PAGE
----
Health Care Through The Ages
Dr Martyn Walling and Dr Ken Hines
Only Pilgrim Hospital rivals St Botolph’s church tower for a place on Boston’s skyline, symbolic of the importance that is now attached to health care. Before the 1900s people relied extensively on quackery, prayer, leeches, herbs and even poisons such as mercury, arsenic and phosphorous. However during the 19th Century there were rapid changes with scientific methods and anaesthetics being increasingly adopted. In addition better nutrition and welfare led to an improvement of the general health of the population. Today doctors and other health care professionals provide a wide range of medical services, many based in new, purpose-built medical centres. Pilgrim Hospital, which received its first patients in 1971, now includes an acute Mental Health Unit, an Intensive Care Unit and a very busy Accident & a Emergency department; ambulances along with an air ambulance support this health care provision. Health Care in its several forms now employs the greatest number of people in the area.
Before 1948 health care was not free and many people relied instead on chemists or druggists for help. Most doctors worked in small surgeries, frequently part of their homes and also cared for their patients in hospital. Doctors in rural areas may have found themselves paid in kind, with a chicken for example. At the time of WW2 Boston’s hospital had just one consultant surgeon, one physician/ paediatrician and one anaesthetist and a small team of nurses.
The earliest known hospital in the town was the ‘Hospital of St Leonard’, established in 1220 and run by monks. It was renamed ‘St John the Baptist Hospital’ in1230 and taken over by the Knights Hospitallers. In 1542 this passed to the Duke of Suffolk who later built almshouses on the site, retaining the name. Today these almshouses are managed by a charitable trust. The Hospitallers also had a hospital in Skirbeck. Boston’s Union Workhouse was built on part of its site in 1836 and included a small hospital ward.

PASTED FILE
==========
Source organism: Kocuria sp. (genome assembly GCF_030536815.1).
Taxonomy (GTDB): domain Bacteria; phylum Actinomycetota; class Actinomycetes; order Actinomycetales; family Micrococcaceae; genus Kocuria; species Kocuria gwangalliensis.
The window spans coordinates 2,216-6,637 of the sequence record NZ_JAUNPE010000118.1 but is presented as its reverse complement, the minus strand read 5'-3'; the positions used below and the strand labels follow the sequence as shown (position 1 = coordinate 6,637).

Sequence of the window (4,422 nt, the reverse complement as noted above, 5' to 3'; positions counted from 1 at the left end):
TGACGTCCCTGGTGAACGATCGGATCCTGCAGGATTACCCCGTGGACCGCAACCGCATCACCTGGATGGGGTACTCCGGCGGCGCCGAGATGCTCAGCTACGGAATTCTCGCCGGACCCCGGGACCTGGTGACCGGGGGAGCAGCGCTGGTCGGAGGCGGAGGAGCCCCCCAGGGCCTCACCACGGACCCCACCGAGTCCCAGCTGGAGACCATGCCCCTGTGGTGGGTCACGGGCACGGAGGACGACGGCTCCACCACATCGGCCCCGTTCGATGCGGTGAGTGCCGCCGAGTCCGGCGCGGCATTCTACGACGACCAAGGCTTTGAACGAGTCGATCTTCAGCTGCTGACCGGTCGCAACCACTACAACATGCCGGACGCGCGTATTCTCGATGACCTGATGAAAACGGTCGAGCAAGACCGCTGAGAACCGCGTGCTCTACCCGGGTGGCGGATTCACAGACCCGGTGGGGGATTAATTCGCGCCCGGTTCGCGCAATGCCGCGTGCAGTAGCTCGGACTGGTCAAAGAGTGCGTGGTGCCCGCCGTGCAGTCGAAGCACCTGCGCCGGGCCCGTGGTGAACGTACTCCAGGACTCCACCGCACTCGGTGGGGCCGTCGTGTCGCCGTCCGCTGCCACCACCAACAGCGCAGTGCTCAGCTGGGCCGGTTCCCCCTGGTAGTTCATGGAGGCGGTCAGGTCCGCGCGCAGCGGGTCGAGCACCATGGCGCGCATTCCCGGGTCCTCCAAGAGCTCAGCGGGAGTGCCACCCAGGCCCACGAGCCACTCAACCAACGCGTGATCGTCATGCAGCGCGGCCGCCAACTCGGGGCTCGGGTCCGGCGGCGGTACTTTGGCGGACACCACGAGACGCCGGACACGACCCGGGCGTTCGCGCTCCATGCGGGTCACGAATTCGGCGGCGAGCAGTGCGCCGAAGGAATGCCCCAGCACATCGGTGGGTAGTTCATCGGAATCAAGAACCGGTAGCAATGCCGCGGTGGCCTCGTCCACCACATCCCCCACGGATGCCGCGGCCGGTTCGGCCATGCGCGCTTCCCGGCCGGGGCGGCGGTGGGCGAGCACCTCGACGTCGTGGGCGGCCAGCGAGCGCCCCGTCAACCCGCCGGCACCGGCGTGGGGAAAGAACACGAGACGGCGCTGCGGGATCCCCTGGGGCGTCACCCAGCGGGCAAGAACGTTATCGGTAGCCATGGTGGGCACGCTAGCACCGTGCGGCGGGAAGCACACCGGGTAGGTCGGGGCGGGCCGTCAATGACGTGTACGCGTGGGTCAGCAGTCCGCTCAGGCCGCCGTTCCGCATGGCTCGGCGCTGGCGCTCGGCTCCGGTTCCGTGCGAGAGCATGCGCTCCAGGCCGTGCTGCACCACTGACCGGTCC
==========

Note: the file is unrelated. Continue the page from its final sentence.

A cholera epidemic in 1832 led to the creation of a temporary hospital in a warehouse, although it was not until 1874 that Boston had its own General Hospital. This was opened in two cottages in Irby Street in 1874 and two years later moved to a new, 22-bed building beside Bath Gardens. Nearly a century later this was replaced by the Pilgrim Hospital.
In order to manage dangerous diseases on ships using the port, an isolation hospital was set up in 1887 in White House Lane with two wards dealing with plague, cholera, yellow fever and other infectious diseases. A sanatorium for people with tuberculosis opened in 1922 at Norton House, later to form part of the London Road Hospital. Wyberton West Hospital, which opened in 1938 and was used as a receiving centre for evacuees, is mainly remembered as a Maternity Hospital. Other treatment centres, now gone, included Allan House on Carlton Road and Holden House in South Square both of which were used by the Red Cross and St John Ambulance for the rehabilitation of troops during WW1.